In doing research for this indieWIRE story on "Paradise Now" (which opens Friday), I was struck by the closemindedness and intolerance I encountered about the Middle East conflict, and the GOD FORBID possibility, that a film would seek to understand someone desparate enough to kill him or herself, and others.
I wasn't able to use this quote in my story, but it's stayed with me long enough that I thought I should publish it here:
"To kill yourself is a very horrible thing," the film's director Hany Abu-Assad told me. "You need a lot of reasons to do it, a lot of elements have to come into play. Wherever you go is not working. You want to have the hope that your leaders will do something, but they don't do anything. You want to have the hope that the world community will do something against the crimes of the occupation, but they don't. Whatever you try there is desperation."
There was another tragic suicide bombing in Israel this week, and I hope that distributor Warner Independent doesn't shy away from their film in light of the once again dissolving peace process. Rather than be scared off, it just makes the movie more relevant.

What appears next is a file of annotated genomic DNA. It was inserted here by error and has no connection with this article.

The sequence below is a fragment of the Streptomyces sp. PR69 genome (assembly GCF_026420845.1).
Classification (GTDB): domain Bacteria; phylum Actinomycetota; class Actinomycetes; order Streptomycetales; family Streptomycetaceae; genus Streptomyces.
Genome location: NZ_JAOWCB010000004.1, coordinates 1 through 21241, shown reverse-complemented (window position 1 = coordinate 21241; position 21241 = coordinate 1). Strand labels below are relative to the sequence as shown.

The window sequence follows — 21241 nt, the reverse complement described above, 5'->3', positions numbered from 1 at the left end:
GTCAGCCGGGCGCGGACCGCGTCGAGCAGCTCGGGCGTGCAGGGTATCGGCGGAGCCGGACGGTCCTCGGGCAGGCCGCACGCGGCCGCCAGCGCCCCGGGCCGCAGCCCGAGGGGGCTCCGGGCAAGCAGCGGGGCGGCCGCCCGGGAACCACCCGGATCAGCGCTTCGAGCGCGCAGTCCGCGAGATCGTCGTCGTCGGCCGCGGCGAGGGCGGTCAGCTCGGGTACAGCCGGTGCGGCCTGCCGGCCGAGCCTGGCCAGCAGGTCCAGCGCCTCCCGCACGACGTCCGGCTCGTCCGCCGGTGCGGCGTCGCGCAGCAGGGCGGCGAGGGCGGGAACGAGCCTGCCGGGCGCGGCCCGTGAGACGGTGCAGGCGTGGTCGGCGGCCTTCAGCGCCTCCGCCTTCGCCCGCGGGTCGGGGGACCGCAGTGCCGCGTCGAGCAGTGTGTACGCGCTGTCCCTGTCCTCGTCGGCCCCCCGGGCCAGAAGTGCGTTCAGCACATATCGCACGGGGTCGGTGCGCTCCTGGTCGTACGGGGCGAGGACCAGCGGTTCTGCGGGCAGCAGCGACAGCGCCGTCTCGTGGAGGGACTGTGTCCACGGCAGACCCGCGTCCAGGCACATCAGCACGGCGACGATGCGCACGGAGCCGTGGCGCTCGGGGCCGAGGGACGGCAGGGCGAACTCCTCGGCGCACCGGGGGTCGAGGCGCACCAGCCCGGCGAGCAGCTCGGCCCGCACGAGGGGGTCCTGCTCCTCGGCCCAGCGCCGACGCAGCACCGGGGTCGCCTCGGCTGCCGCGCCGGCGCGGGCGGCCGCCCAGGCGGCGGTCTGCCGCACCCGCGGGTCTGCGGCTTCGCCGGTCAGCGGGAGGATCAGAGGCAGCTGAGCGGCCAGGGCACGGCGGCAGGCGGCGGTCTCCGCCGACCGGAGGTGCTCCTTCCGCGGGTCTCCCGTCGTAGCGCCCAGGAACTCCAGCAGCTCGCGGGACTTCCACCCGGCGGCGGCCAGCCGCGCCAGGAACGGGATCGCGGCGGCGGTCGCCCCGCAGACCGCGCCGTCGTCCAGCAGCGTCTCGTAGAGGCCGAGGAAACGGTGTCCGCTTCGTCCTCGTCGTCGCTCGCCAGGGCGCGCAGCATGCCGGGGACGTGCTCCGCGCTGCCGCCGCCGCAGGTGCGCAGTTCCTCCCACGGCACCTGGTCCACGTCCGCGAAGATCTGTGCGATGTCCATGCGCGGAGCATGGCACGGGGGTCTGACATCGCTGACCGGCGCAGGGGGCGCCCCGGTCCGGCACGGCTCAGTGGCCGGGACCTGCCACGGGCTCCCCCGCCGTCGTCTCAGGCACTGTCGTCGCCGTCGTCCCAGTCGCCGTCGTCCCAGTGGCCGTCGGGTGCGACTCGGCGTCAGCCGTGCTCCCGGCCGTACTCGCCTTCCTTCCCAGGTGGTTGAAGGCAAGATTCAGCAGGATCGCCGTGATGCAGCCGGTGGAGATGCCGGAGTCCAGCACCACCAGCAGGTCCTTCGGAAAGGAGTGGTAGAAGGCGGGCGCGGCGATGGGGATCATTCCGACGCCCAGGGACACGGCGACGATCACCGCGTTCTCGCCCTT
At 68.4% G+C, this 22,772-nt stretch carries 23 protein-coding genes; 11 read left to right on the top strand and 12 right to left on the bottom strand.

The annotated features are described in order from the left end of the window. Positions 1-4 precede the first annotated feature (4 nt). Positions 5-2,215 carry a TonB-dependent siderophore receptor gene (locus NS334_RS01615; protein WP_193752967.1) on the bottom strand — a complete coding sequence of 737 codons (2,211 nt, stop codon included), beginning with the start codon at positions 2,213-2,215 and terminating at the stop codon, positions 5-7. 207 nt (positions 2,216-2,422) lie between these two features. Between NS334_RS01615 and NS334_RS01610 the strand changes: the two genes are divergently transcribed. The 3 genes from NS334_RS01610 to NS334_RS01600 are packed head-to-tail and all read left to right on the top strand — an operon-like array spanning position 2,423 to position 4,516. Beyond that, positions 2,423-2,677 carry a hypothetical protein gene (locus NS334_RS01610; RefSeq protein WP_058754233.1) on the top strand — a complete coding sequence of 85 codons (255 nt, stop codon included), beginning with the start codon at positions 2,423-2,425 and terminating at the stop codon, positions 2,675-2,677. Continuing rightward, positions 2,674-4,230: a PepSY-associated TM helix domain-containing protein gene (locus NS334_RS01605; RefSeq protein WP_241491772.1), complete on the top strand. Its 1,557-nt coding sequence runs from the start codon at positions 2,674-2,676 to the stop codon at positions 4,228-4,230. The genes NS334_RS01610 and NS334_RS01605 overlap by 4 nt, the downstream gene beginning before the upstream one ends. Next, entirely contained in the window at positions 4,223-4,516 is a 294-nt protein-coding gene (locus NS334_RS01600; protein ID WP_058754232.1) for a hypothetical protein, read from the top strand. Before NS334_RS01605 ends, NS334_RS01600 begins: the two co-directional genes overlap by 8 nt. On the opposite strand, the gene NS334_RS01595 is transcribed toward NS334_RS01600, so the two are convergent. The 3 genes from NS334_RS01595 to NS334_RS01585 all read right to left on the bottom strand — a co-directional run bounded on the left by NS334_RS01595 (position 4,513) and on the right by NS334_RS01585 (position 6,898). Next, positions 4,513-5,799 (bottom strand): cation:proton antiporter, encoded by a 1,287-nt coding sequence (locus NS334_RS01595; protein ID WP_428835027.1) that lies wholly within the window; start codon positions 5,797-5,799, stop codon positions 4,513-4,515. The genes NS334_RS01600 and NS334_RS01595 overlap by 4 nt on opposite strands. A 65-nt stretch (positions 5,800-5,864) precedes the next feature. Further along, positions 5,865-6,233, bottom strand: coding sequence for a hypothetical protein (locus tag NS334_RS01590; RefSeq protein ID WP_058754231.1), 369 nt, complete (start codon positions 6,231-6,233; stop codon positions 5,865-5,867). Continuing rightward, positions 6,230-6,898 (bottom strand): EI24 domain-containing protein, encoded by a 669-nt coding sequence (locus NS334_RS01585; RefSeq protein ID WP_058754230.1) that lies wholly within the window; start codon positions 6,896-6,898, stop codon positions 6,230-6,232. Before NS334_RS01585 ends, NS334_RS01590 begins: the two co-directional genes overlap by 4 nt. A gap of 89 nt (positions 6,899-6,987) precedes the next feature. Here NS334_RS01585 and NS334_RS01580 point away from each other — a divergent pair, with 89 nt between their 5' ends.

But people like New York Assemblyman Dov Hikind and right-wing bloggers everywhere just don't get it. Why do they refuse to see the situation for what it is and acknowledge the suffering on both sides of the conflict? Why do they think suicide bombing exists? Because it's fun? It's called a "cycle of violence," not a one-way trip. And not until people seek to understand and heal the root causes of the conflict will that cycle stop.